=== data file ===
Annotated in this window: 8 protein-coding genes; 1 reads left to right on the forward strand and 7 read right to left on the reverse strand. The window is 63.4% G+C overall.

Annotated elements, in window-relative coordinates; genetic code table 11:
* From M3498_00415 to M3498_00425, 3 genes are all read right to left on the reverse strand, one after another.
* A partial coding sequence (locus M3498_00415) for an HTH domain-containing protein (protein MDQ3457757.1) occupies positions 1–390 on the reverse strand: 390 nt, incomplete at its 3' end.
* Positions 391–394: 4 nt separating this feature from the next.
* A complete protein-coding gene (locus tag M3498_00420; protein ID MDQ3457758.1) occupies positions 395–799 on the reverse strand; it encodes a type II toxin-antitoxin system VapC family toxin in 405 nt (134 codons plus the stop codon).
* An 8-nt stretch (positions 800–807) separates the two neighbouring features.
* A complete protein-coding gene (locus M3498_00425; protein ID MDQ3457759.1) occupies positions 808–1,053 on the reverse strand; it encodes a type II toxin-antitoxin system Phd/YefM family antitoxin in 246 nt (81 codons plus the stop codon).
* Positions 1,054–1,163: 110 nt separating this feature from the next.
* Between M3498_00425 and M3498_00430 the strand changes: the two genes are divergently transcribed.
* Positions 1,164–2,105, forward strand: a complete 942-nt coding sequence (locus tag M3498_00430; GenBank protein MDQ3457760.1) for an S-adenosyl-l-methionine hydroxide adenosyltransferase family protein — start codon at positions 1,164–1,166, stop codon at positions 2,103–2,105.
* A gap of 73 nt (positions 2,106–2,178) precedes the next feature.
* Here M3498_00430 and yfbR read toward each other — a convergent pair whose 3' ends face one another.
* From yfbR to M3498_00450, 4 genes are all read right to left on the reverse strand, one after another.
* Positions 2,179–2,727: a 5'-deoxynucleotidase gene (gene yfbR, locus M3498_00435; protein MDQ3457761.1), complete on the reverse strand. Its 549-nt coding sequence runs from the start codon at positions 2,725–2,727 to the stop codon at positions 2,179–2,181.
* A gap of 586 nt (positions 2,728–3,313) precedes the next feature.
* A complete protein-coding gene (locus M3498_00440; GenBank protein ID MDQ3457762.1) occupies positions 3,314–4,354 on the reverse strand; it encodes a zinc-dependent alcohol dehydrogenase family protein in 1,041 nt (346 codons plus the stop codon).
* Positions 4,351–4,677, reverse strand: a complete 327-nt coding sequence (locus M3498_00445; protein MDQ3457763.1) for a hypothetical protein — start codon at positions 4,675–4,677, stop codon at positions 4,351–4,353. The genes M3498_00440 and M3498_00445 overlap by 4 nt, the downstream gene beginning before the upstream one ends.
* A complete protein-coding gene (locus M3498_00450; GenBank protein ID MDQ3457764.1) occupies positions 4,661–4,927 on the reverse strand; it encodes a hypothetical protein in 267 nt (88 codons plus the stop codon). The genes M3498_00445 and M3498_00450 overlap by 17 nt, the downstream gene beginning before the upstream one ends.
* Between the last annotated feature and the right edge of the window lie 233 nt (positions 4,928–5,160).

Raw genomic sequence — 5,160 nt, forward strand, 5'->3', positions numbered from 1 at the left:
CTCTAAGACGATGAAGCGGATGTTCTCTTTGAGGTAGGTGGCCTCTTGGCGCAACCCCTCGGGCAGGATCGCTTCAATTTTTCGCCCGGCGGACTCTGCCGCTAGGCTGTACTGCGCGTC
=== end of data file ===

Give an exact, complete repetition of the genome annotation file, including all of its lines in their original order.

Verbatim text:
Annotated in this window: 8 protein-coding genes; 1 reads left to right on the forward strand and 7 read right to left on the reverse strand. The window is 63.4% G+C overall.

Annotated elements, in window-relative coordinates; genetic code table 11:
* From M3498_00415 to M3498_00425, 3 genes are all read right to left on the reverse strand, one after another.
* A partial coding sequence (locus M3498_00415) for an HTH domain-containing protein (protein MDQ3457757.1) occupies positions 1–390 on the reverse strand: 390 nt, incomplete at its 3' end.
* Positions 391–394: 4 nt separating this feature from the next.
* A complete protein-coding gene (locus tag M3498_00420; protein ID MDQ3457758.1) occupies positions 395–799 on the reverse strand; it encodes a type II toxin-antitoxin system VapC family toxin in 405 nt (134 codons plus the stop codon).
* An 8-nt stretch (positions 800–807) separates the two neighbouring features.
* A complete protein-coding gene (locus M3498_00425; protein ID MDQ3457759.1) occupies positions 808–1,053 on the reverse strand; it encodes a type II toxin-antitoxin system Phd/YefM family antitoxin in 246 nt (81 codons plus the stop codon).
* Positions 1,054–1,163: 110 nt separating this feature from the next.
* Between M3498_00425 and M3498_00430 the strand changes: the two genes are divergently transcribed.
* Positions 1,164–2,105, forward strand: a complete 942-nt coding sequence (locus tag M3498_00430; GenBank protein MDQ3457760.1) for an S-adenosyl-l-methionine hydroxide adenosyltransferase family protein — start codon at positions 1,164–1,166, stop codon at positions 2,103–2,105.
* A gap of 73 nt (positions 2,106–2,178) precedes the next feature.
* Here M3498_00430 and yfbR read toward each other — a convergent pair whose 3' ends face one another.
* From yfbR to M3498_00450, 4 genes are all read right to left on the reverse strand, one after another.
* Positions 2,179–2,727: a 5'-deoxynucleotidase gene (gene yfbR, locus M3498_00435; protein MDQ3457761.1), complete on the reverse strand. Its 549-nt coding sequence runs from the start codon at positions 2,725–2,727 to the stop codon at positions 2,179–2,181.
* A gap of 586 nt (positions 2,728–3,313) precedes the next feature.
* A complete protein-coding gene (locus M3498_00440; GenBank protein ID MDQ3457762.1) occupies positions 3,314–4,354 on the reverse strand; it encodes a zinc-dependent alcohol dehydrogenase family protein in 1,041 nt (346 codons plus the stop codon).
* Positions 4,351–4,677, reverse strand: a complete 327-nt coding sequence (locus M3498_00445; protein MDQ3457763.1) for a hypothetical protein — start codon at positions 4,675–4,677, stop codon at positions 4,351–4,353. The genes M3498_00440 and M3498_00445 overlap by 4 nt, the downstream gene beginning before the upstream one ends.
* A complete protein-coding gene (locus M3498_00450; GenBank protein ID MDQ3457764.1) occupies positions 4,661–4,927 on the reverse strand; it encodes a hypothetical protein in 267 nt (88 codons plus the stop codon). The genes M3498_00445 and M3498_00450 overlap by 17 nt, the downstream gene beginning before the upstream one ends.
* Between the last annotated feature and the right edge of the window lie 233 nt (positions 4,928–5,160).

Raw genomic sequence — 5,160 nt, forward strand, 5'->3', positions numbered from 1 at the left:
CTCTAAGACGATGAAGCGGATGTTCTCTTTGAGGTAGGTGGCCTCTTGGCGCAACCCCTCGGGCAGGATCGCTTCAATTTTTCGCCCGGCGGACTCTGCCGCTAGGCTGTACTGCGCGTC